I’d like to start with a big thanks to Mikey Schwartze, who took care of the recap last night on mine and my girlfriend’s anniversary (I love you, lady). Tonight I asked if he could do the game, and he couldn’t because he was going to the same place I was, the Trevor Bauer vs. Andrew Carraway start at Cheney stadium. You should check out what he writes about it over at MLB Dirt.
Both pitchers have kind of funky deliveries. Carraway brings his throwing arm way around his body on his windup so that it is almost behind his right ear.
This isn’t the same pitch, but the middle frame shows Andrew Carraway’s funky arm motion.
Bauer by contrast has a herky-jerky motion that is much like that of Roy Oswalt. He delivers the ball with bent knees and his center of gravity very low. He throws a mid-90’s fastball and a mid-70’s curve that really upset a hitters timing, and what looks like a slider and a change/splitter that give him three distinct pitch speeds. The curve and fastball both looked plus, and he hit 96 in the fifth inning, his last.
Carraway is readily available talent. He’s what Erasmo Ramirez would be if he threw 89 MPH. He’s a poor man’s Erasmo Ramirez, and Ramirez is almost a non-prospect. Anyone excited about Carraway based on his Jackson numbers is probably over-excited. His delivery does seem deceiving though, as he’s able to challenge hitters up in the zone with a high-80’s fastball.
I’d still rather have Danny Hultzen.
Bauer had some serious command issues, walking four, and hanging two offspeed pitches to Alex Liddi and Carlos Peguero. Those guys are basically identical, in that they punish mistakes and whiff on everything else. Liddi went opposite field for a homerun and Carlos Peguero hit a homerun down the right field line that cleared the fence that separates Foss High School from the rest of the world. I didn’t exactly have a rangefinder or anything out there, but I’d estimate that fence at approximately 380 feet. Clearing it puts Peguero in the 400+ foot range down the line. He has scary power, and no plate discipline, still.
Speaking of power, the Mariners were hot on the road again, as they’ve been prone to be. Justin Smoak hit a homerun in the second, and Kyle Seager and Brendan Ryan hit homeruns in the fifth. Justin Smoak leads the Mariners in homeruns. In past years that would be a pretty pathetic statement, it’s not altogether not pathetic this time around, but it’s much better because at least Smoak is in double digits. It would be nice to see Seager go on a tear to end the month. He’s been a bit below league average this month after posting a 133 wRC+ in May.
The same Erasmo Ramirez I made fun of earlier started today’s game, and got hit pretty hard. Erasmo Ramirez isn’t a good big league pitcher. It’s not his fault, a lot of it probably has to do with him being just under six feet tall and the flatness of the plane he’s throwing on. Guys are squaring balls up off him on a regular basis. Still he struck out five in five innings today. But for all those people calling for Hector Noesi to lose his job, remember who is waiting in the wings. Apart from Danny Hultzen (foreshadowing) there isn’t anyone at a high level that is really ready to come to the big leagues and make an impact.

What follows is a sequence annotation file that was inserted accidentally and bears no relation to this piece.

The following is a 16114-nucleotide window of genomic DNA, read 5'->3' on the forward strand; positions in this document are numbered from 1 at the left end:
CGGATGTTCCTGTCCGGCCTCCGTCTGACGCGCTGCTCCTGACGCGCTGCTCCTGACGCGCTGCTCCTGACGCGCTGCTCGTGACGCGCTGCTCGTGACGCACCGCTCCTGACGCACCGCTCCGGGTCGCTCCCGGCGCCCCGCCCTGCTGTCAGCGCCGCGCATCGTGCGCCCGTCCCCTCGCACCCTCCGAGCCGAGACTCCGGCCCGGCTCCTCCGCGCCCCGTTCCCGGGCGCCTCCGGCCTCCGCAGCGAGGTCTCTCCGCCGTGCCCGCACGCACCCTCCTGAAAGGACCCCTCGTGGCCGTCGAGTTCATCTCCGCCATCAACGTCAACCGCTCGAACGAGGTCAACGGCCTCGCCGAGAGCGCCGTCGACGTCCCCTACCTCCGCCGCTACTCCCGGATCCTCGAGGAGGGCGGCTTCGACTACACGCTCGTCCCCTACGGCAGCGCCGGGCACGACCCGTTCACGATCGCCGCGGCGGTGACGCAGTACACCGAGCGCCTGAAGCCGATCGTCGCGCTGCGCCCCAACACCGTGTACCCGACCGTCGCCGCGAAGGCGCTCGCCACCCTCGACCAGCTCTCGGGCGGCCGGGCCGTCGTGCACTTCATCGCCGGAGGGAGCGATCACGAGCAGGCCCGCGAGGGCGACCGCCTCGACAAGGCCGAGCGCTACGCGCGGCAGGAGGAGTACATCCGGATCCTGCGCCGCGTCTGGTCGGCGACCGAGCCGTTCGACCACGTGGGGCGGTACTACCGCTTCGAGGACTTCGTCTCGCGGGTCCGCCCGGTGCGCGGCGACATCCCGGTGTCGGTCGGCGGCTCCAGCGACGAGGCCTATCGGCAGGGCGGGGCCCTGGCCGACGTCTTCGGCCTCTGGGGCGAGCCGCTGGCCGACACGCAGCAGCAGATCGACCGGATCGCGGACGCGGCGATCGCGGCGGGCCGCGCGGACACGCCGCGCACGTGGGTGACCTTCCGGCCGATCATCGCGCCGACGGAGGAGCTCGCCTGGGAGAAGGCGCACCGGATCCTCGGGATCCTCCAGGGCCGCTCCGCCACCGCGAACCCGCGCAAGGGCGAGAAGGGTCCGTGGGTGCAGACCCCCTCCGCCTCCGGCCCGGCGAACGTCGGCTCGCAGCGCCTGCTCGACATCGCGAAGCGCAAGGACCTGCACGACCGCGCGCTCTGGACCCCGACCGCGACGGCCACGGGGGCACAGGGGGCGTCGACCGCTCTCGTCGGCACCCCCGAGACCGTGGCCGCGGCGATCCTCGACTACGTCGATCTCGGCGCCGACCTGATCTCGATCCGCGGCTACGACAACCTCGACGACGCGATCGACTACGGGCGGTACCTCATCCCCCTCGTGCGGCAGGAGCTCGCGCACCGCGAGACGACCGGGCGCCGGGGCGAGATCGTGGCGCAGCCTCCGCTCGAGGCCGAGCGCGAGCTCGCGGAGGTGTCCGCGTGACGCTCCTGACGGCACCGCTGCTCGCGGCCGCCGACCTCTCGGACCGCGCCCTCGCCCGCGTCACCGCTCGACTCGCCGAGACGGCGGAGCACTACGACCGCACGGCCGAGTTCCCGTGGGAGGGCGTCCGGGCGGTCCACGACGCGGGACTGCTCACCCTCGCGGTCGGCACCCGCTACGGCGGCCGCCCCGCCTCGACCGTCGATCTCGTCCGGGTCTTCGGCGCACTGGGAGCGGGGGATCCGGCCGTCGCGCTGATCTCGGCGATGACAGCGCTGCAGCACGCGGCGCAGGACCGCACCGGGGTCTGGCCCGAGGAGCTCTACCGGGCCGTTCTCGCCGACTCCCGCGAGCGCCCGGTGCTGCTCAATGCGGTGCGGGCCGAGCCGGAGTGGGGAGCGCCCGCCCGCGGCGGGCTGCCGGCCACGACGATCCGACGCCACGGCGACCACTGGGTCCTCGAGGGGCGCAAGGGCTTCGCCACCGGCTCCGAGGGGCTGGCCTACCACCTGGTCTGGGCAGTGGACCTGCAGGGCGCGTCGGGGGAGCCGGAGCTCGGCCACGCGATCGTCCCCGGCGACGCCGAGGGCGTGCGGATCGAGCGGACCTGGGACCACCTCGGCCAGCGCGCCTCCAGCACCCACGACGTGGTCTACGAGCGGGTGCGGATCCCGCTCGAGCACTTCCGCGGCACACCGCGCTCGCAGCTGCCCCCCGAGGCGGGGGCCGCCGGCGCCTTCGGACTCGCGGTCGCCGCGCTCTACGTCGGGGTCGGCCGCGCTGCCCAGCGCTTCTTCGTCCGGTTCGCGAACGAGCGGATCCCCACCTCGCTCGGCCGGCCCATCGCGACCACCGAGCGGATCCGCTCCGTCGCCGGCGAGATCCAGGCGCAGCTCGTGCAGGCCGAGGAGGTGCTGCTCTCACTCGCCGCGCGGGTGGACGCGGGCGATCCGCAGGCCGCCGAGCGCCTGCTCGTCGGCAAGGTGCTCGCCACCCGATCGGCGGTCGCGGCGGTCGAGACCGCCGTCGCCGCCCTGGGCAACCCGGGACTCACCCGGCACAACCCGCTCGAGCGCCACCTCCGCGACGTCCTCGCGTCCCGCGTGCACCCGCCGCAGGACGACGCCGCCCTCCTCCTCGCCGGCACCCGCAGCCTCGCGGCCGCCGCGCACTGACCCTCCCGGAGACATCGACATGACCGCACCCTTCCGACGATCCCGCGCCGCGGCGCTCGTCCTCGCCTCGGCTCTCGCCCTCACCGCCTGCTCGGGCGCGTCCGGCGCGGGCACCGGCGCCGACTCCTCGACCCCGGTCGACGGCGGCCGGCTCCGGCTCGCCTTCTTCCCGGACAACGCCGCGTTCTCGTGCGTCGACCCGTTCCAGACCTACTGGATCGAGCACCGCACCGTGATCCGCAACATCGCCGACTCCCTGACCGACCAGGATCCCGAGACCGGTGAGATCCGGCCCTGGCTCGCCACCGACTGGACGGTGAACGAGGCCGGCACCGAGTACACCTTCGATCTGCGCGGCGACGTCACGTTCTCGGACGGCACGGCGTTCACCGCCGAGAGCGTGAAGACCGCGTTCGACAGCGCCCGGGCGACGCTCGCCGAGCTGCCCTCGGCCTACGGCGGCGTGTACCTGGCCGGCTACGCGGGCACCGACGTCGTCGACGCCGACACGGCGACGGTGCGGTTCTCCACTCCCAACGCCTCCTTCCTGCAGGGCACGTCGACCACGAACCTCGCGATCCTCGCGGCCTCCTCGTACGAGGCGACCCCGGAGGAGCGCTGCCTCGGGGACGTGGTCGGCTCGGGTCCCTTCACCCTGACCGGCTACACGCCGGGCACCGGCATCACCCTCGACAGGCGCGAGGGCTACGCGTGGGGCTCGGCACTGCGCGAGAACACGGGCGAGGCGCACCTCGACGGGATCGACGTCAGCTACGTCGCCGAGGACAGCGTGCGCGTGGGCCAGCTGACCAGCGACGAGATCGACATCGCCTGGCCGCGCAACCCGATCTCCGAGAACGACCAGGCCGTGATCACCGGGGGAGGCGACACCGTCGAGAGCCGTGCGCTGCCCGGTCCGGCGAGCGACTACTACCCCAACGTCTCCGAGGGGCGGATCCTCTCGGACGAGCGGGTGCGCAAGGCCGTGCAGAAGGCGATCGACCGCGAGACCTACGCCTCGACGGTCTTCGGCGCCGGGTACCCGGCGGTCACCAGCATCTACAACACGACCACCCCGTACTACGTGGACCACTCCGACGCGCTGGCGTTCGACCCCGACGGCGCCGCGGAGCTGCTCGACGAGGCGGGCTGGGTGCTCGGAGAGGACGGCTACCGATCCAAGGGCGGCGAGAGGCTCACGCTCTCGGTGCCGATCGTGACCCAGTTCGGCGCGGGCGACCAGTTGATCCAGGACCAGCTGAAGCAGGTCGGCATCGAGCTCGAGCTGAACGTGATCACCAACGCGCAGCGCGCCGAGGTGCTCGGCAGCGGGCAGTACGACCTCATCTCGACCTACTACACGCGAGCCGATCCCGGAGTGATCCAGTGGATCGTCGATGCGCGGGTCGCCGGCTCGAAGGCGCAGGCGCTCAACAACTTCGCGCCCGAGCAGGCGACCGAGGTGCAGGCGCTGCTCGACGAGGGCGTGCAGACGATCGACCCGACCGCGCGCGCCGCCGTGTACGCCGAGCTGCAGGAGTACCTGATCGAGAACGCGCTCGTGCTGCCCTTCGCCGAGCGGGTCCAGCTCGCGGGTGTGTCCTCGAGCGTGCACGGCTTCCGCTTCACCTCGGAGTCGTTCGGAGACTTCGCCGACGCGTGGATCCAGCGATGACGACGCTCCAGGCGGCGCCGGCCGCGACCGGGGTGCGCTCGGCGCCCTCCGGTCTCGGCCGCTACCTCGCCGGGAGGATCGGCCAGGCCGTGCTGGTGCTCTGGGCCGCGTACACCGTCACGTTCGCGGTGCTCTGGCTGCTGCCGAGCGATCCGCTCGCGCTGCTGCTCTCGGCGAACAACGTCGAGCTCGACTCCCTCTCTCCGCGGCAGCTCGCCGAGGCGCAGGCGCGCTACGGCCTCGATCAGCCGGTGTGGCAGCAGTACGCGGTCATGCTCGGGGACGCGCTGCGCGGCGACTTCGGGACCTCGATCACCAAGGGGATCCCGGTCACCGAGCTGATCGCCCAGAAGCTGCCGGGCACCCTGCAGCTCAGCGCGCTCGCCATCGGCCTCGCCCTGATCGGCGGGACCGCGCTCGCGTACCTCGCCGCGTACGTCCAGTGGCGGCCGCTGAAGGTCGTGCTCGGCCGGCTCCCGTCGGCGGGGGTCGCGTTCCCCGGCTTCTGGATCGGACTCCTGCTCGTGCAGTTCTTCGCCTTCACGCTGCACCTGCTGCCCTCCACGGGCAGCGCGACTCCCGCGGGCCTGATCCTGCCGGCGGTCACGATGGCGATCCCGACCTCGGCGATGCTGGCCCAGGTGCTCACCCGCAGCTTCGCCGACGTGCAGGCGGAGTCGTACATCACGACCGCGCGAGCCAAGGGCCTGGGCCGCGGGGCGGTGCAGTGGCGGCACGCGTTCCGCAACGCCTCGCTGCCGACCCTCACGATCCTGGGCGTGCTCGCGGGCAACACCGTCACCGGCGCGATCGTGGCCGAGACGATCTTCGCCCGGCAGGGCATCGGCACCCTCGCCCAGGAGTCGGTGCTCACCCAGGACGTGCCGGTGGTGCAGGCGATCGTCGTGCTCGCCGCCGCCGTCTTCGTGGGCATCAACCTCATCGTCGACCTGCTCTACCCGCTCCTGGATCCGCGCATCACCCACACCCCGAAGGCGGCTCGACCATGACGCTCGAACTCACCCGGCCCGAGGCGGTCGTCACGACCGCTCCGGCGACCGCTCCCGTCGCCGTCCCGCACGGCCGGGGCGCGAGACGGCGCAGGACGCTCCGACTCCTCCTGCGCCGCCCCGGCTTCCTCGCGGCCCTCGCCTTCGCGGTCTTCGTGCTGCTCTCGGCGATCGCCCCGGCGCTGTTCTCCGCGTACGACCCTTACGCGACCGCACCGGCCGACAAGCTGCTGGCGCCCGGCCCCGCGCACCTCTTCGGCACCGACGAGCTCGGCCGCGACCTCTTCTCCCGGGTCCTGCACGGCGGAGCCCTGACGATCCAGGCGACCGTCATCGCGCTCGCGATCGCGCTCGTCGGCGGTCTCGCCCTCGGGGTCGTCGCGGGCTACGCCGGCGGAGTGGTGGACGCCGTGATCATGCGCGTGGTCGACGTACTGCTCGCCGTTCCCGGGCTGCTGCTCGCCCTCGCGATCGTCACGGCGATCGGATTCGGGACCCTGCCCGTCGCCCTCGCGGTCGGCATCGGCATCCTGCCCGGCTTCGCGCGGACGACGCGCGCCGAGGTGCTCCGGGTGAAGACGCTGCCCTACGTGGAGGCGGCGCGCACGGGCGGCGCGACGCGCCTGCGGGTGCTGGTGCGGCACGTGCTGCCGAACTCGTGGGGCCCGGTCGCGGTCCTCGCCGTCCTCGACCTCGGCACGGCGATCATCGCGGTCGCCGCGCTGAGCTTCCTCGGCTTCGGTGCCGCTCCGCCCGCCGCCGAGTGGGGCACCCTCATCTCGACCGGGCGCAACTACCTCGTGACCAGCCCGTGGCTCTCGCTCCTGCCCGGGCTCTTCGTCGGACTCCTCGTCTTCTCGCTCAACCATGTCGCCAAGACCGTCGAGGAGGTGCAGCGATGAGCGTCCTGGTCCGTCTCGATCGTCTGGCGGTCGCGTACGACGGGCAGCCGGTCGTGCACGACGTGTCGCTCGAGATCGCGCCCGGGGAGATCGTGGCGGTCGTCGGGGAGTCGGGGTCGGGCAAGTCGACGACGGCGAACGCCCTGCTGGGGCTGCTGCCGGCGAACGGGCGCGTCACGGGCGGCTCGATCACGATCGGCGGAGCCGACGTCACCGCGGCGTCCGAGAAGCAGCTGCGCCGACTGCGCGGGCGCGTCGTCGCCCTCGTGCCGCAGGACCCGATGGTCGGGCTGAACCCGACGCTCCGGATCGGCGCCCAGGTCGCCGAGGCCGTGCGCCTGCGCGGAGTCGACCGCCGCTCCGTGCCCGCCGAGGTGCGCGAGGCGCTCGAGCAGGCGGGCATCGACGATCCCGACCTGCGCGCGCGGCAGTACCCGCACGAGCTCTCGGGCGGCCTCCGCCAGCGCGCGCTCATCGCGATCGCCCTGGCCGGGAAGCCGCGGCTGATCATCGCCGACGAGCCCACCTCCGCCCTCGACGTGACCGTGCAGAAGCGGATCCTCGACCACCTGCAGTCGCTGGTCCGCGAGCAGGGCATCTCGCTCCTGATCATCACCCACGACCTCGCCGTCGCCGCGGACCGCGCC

Opposing pitcher Daniel Hudson is a much better prospect, but didn’t fare any better. He pitched only four innings and while he struck out six, he also gave up seven runs.
Willie Bloomquist hit a triple to lead off Arizona’s half of the first inning. Bloomquist has generally been pretty awful against the Mariners since leaving, coming into tonight batting .200/.234/.200. But tonight WFB hit a triple. His ISO is now greater than zero. Interestingly, but totally unrelated, former fellow-overrated-Mariner, then former Kansas City Royal teammate of Bloomquist’s Yuniesky Betancourt has absolutely destroyed the Mariners to a .260/.288/.480. None of this means anything, but both these guys still have jobs on teams that I respect their personnel team. That’s weird.
J.J. Putz in all of his travel-website-claymation-character-look-alike glory pitched a scoreless ninth for the Diamondbacks, but came back in the 10th and walked Justin Smoak and gave up a single to Dustin Ackley. Casper Wells would eventually drive in the game-winning runs, but I wanted to highlight Putz because I think Putz is annoying. Putz seems like the kind of guy that if you were having ac onversation with him he’d spend his whole time not listening to you, but rather thinking of the next unrelated segue way he was going to execute to talk about his own shitty boring life. He seems like he’d be a one-upper. That shit is annoying.
I know that there has been a lot of talk about struggling Mariners, mainly Ichiro, but one guy that has had a lot of SABR-loving fans in his corner is Brendan Ryan. Ryan has never been billed as a good hitter, and while he’s still below the Mendoza line, it’s worth noting that he’s walked 26 times this year. His career high is 34 walks in a season. His OBP is only four points below that of Ichiro, and he’ plays really really great defense. I’m not calling for the Mariners to leadoff Ryan (Seriously¸Eric Wedge, if by some crazy occurrence you’ve stumbled across this game recap, don’t do it), but he’s doing things to make himself less-worthless at the plate. He does all of the small ball stuff well too, but I’m going to be curious to see if he continues to walk at the same rate as his BABIP luck turns around at the plate.
The Mariners had a pretty crazy game, giving up nine runs, but they scored 12, and Tom Wilhelmsen ignited a barrage of Dave Sims bartender references, and finished the game off by striking out the side, including striking out last night’s cycle man Aaron Hill on two 98 MPH fastballs in a row.
By the way, the even better news, Danny Hultzen and Nick Franklin will be called up to Tacoma tomorrow per Ryan Divish.